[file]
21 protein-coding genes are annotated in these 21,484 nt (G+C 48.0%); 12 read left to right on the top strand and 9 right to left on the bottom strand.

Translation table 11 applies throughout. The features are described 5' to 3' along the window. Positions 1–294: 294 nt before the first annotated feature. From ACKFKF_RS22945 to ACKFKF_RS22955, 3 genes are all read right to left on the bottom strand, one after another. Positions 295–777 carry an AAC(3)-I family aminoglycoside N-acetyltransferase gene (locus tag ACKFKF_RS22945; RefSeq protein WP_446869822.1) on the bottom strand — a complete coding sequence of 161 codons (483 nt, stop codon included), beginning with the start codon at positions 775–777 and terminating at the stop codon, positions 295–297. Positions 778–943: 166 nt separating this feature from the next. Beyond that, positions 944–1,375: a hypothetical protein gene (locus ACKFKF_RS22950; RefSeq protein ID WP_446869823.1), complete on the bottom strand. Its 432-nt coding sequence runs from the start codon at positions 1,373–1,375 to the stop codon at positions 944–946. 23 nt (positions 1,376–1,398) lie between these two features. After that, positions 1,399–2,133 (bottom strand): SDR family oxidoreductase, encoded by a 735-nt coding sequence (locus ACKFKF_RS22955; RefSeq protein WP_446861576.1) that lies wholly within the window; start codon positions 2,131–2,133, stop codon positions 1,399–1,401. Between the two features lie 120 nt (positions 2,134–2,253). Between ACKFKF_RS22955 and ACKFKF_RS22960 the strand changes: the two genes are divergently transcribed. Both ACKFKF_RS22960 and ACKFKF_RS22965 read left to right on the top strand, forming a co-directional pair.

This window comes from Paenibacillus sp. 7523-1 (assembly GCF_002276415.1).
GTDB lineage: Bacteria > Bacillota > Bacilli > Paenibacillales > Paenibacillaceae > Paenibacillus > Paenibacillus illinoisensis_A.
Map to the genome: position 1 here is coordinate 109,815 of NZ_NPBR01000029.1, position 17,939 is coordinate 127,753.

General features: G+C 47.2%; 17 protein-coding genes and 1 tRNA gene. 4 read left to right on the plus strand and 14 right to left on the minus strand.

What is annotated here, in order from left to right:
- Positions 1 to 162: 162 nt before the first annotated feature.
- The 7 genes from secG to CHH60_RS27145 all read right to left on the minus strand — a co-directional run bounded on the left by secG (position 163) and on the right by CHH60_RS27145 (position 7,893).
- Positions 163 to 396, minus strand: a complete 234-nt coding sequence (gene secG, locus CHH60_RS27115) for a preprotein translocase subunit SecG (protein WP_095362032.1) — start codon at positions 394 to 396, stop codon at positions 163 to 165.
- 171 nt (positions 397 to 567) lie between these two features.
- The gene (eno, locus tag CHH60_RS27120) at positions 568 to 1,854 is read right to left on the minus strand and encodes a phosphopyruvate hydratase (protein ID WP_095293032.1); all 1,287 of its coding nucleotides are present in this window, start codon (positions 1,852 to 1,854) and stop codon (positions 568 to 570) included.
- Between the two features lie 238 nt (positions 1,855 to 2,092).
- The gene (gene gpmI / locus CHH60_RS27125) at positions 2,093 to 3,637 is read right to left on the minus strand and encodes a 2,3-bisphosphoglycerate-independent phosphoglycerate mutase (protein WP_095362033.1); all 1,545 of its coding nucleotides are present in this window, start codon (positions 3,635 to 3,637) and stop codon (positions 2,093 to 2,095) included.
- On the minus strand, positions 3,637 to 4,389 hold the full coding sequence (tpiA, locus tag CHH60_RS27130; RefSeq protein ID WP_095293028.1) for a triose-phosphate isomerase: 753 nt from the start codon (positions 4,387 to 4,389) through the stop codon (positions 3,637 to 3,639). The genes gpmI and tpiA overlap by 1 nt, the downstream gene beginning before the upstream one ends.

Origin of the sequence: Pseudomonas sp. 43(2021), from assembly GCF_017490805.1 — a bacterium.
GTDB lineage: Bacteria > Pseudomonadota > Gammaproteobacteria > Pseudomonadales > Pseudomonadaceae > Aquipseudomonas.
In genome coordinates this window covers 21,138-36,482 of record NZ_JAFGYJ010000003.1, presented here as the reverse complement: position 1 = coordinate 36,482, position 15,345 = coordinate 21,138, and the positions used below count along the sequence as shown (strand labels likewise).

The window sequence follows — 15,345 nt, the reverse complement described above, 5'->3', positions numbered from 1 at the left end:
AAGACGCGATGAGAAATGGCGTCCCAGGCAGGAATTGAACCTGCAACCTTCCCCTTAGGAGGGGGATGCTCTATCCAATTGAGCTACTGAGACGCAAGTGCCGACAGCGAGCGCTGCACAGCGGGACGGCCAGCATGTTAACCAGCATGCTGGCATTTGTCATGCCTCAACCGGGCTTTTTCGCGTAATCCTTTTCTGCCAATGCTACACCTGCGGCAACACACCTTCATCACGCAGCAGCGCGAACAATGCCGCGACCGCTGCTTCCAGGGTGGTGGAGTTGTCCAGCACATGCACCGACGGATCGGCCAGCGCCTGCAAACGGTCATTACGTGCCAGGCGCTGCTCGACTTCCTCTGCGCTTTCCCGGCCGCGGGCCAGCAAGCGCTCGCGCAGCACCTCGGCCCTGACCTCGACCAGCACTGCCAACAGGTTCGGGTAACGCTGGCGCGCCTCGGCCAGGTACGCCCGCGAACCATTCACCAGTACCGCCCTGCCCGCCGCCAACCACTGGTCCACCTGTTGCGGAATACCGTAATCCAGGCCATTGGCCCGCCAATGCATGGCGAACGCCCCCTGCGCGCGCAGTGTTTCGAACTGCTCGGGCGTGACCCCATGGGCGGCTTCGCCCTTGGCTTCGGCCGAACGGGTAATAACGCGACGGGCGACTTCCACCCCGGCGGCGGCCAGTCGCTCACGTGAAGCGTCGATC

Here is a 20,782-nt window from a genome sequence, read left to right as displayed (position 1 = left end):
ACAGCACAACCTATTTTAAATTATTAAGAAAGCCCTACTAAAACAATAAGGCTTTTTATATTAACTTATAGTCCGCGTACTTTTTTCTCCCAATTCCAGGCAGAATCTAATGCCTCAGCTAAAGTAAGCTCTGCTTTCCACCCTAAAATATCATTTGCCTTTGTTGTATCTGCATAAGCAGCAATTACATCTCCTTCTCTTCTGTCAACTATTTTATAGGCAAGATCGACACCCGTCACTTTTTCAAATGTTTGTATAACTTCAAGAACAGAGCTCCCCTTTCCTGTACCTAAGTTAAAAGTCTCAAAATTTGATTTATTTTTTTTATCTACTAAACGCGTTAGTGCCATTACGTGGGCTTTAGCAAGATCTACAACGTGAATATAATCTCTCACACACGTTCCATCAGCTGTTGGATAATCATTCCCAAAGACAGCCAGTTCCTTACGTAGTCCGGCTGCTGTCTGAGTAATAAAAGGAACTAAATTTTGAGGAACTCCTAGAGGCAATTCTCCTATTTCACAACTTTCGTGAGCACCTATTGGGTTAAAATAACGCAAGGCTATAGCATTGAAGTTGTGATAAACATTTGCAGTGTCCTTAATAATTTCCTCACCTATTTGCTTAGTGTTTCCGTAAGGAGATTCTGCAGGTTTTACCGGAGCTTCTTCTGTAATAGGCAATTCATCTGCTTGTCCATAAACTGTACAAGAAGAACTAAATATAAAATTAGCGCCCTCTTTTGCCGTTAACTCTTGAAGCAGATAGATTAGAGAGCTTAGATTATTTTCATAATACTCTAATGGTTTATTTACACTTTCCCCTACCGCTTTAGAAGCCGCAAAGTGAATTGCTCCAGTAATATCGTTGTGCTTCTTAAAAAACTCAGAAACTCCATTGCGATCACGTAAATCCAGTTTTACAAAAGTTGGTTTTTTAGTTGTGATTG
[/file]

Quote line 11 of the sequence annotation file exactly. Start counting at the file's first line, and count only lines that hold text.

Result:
- 171 nt (positions 397 to 567) lie between these two features.